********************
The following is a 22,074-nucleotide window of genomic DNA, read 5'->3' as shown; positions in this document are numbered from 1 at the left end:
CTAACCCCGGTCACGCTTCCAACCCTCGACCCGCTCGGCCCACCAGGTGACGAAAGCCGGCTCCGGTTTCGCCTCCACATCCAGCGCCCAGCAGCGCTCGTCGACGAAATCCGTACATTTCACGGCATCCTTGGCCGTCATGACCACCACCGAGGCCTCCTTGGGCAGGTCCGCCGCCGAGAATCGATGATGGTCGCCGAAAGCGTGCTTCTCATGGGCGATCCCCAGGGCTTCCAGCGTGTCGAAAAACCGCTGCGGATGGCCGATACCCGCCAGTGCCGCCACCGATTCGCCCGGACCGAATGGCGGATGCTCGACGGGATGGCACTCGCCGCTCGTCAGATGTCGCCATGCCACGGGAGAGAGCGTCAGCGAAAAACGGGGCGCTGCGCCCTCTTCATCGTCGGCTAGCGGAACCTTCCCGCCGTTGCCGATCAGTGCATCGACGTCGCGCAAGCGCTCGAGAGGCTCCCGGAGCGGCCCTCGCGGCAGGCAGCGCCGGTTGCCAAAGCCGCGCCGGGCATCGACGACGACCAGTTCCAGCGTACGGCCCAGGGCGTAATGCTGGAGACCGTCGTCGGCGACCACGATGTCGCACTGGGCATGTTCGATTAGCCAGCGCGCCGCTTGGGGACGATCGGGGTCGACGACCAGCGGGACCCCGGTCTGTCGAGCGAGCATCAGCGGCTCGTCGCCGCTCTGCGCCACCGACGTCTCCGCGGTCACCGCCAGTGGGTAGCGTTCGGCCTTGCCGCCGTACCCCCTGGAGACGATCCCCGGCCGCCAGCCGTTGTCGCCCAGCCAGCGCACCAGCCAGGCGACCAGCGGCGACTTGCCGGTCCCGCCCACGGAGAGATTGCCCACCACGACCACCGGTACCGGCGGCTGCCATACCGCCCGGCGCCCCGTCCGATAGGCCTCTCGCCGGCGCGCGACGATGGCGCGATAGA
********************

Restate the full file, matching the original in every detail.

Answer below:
The following is a 22,074-nucleotide window of genomic DNA, read 5'->3' as shown; positions in this document are numbered from 1 at the left end:
CTAACCCCGGTCACGCTTCCAACCCTCGACCCGCTCGGCCCACCAGGTGACGAAAGCCGGCTCCGGTTTCGCCTCCACATCCAGCGCCCAGCAGCGCTCGTCGACGAAATCCGTACATTTCACGGCATCCTTGGCCGTCATGACCACCACCGAGGCCTCCTTGGGCAGGTCCGCCGCCGAGAATCGATGATGGTCGCCGAAAGCGTGCTTCTCATGGGCGATCCCCAGGGCTTCCAGCGTGTCGAAAAACCGCTGCGGATGGCCGATACCCGCCAGTGCCGCCACCGATTCGCCCGGACCGAATGGCGGATGCTCGACGGGATGGCACTCGCCGCTCGTCAGATGTCGCCATGCCACGGGAGAGAGCGTCAGCGAAAAACGGGGCGCTGCGCCCTCTTCATCGTCGGCTAGCGGAACCTTCCCGCCGTTGCCGATCAGTGCATCGACGTCGCGCAAGCGCTCGAGAGGCTCCCGGAGCGGCCCTCGCGGCAGGCAGCGCCGGTTGCCAAAGCCGCGCCGGGCATCGACGACGACCAGTTCCAGCGTACGGCCCAGGGCGTAATGCTGGAGACCGTCGTCGGCGACCACGATGTCGCACTGGGCATGTTCGATTAGCCAGCGCGCCGCTTGGGGACGATCGGGGTCGACGACCAGCGGGACCCCGGTCTGTCGAGCGAGCATCAGCGGCTCGTCGCCGCTCTGCGCCACCGACGTCTCCGCGGTCACCGCCAGTGGGTAGCGTTCGGCCTTGCCGCCGTACCCCCTGGAGACGATCCCCGGCCGCCAGCCGTTGTCGCCCAGCCAGCGCACCAGCCAGGCGACCAGCGGCGACTTGCCGGTCCCGCCCACGGAGAGATTGCCCACCACGACCACCGGTACCGGCGGCTGCCATACCGCCCGGCGCCCCGTCCGATAGGCCTCTCGCCGGCGCGCGACGATGGCGCGATAGA